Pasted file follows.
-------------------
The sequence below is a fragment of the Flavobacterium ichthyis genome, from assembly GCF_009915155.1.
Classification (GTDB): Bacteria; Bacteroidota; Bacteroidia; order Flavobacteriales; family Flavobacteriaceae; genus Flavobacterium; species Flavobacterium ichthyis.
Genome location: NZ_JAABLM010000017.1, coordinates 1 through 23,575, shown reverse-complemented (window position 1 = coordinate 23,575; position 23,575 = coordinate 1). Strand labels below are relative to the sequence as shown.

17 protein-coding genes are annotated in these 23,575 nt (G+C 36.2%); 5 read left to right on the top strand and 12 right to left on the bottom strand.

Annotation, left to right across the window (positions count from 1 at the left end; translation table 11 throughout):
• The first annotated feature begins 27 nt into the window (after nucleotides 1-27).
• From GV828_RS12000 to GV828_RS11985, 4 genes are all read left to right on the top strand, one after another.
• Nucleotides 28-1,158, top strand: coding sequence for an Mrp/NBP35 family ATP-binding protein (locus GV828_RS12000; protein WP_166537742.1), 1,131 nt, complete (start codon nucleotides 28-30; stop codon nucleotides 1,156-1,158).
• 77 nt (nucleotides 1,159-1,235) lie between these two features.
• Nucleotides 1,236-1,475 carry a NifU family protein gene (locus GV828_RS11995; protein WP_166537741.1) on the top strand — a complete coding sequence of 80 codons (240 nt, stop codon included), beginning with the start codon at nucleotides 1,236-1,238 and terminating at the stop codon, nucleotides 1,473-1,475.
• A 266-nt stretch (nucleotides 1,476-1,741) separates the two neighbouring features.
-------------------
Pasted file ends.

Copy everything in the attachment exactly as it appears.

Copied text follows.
The sequence below is a fragment of the Flavobacterium ichthyis genome, from assembly GCF_009915155.1.
Classification (GTDB): Bacteria; Bacteroidota; Bacteroidia; order Flavobacteriales; family Flavobacteriaceae; genus Flavobacterium; species Flavobacterium ichthyis.
Genome location: NZ_JAABLM010000017.1, coordinates 1 through 23,575, shown reverse-complemented (window position 1 = coordinate 23,575; position 23,575 = coordinate 1). Strand labels below are relative to the sequence as shown.

17 protein-coding genes are annotated in these 23,575 nt (G+C 36.2%); 5 read left to right on the top strand and 12 right to left on the bottom strand.

Annotation, left to right across the window (positions count from 1 at the left end; translation table 11 throughout):
• The first annotated feature begins 27 nt into the window (after nucleotides 1-27).
• From GV828_RS12000 to GV828_RS11985, 4 genes are all read left to right on the top strand, one after another.
• Nucleotides 28-1,158, top strand: coding sequence for an Mrp/NBP35 family ATP-binding protein (locus GV828_RS12000; protein WP_166537742.1), 1,131 nt, complete (start codon nucleotides 28-30; stop codon nucleotides 1,156-1,158).
• 77 nt (nucleotides 1,159-1,235) lie between these two features.
• Nucleotides 1,236-1,475 carry a NifU family protein gene (locus GV828_RS11995; protein WP_166537741.1) on the top strand — a complete coding sequence of 80 codons (240 nt, stop codon included), beginning with the start codon at nucleotides 1,236-1,238 and terminating at the stop codon, nucleotides 1,473-1,475.
• A 266-nt stretch (nucleotides 1,476-1,741) separates the two neighbouring features.